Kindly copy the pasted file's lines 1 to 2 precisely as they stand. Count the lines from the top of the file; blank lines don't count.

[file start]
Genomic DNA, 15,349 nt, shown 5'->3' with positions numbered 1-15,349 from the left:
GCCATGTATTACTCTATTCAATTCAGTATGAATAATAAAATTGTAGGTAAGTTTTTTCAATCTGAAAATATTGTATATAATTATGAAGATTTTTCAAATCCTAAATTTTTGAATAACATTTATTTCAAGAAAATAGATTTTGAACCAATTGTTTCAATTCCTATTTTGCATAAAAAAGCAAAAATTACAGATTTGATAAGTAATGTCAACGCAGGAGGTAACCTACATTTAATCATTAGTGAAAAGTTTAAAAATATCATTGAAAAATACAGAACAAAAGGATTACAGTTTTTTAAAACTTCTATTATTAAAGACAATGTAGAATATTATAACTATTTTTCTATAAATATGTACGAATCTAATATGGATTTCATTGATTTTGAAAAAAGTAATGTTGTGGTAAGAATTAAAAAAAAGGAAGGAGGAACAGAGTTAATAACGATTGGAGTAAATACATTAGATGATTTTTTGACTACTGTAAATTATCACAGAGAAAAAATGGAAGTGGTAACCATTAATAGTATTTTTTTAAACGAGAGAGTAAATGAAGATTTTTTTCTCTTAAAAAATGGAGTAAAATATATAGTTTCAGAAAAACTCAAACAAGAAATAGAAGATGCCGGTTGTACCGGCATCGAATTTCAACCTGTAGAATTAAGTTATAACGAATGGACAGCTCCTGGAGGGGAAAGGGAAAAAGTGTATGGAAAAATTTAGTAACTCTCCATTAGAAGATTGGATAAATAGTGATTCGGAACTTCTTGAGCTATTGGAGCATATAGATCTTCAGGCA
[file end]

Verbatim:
Genomic DNA, 15,349 nt, shown 5'->3' with positions numbered 1-15,349 from the left:
GCCATGTATTACTCTATTCAATTCAGTATGAATAATAAAATTGTAGGTAAGTTTTTTCAATCTGAAAATATTGTATATAATTATGAAGATTTTTCAAATCCTAAATTTTTGAATAACATTTATTTCAAGAAAATAGATTTTGAACCAATTGTTTCAATTCCTATTTTGCATAAAAAAGCAAAAATTACAGATTTGATAAGTAATGTCAACGCAGGAGGTAACCTACATTTAATCATTAGTGAAAAGTTTAAAAATATCATTGAAAAATACAGAACAAAAGGATTACAGTTTTTTAAAACTTCTATTATTAAAGACAATGTAGAATATTATAACTATTTTTCTATAAATATGTACGAATCTAATATGGATTTCATTGATTTTGAAAAAAGTAATGTTGTGGTAAGAATTAAAAAAAAGGAAGGAGGAACAGAGTTAATAACGATTGGAGTAAATACATTAGATGATTTTTTGACTACTGTAAATTATCACAGAGAAAAAATGGAAGTGGTAACCATTAATAGTATTTTTTTAAACGAGAGAGTAAATGAAGATTTTTTTCTCTTAAAAAATGGAGTAAAATATATAGTTTCAGAAAAACTCAAACAAGAAATAGAAGATGCCGGTTGTACCGGCATCGAATTTCAACCTGTAGAATTAAGTTATAACGAATGGACAGCTCCTGGAGGGGAAAGGGAAAAAGTGTATGGAAAAATTTAGTAACTCTCCATTAGAAGATTGGATAAATAGTGATTCGGAACTTCTTGAGCTATTGGAGCATATAGATCTTCAGGCA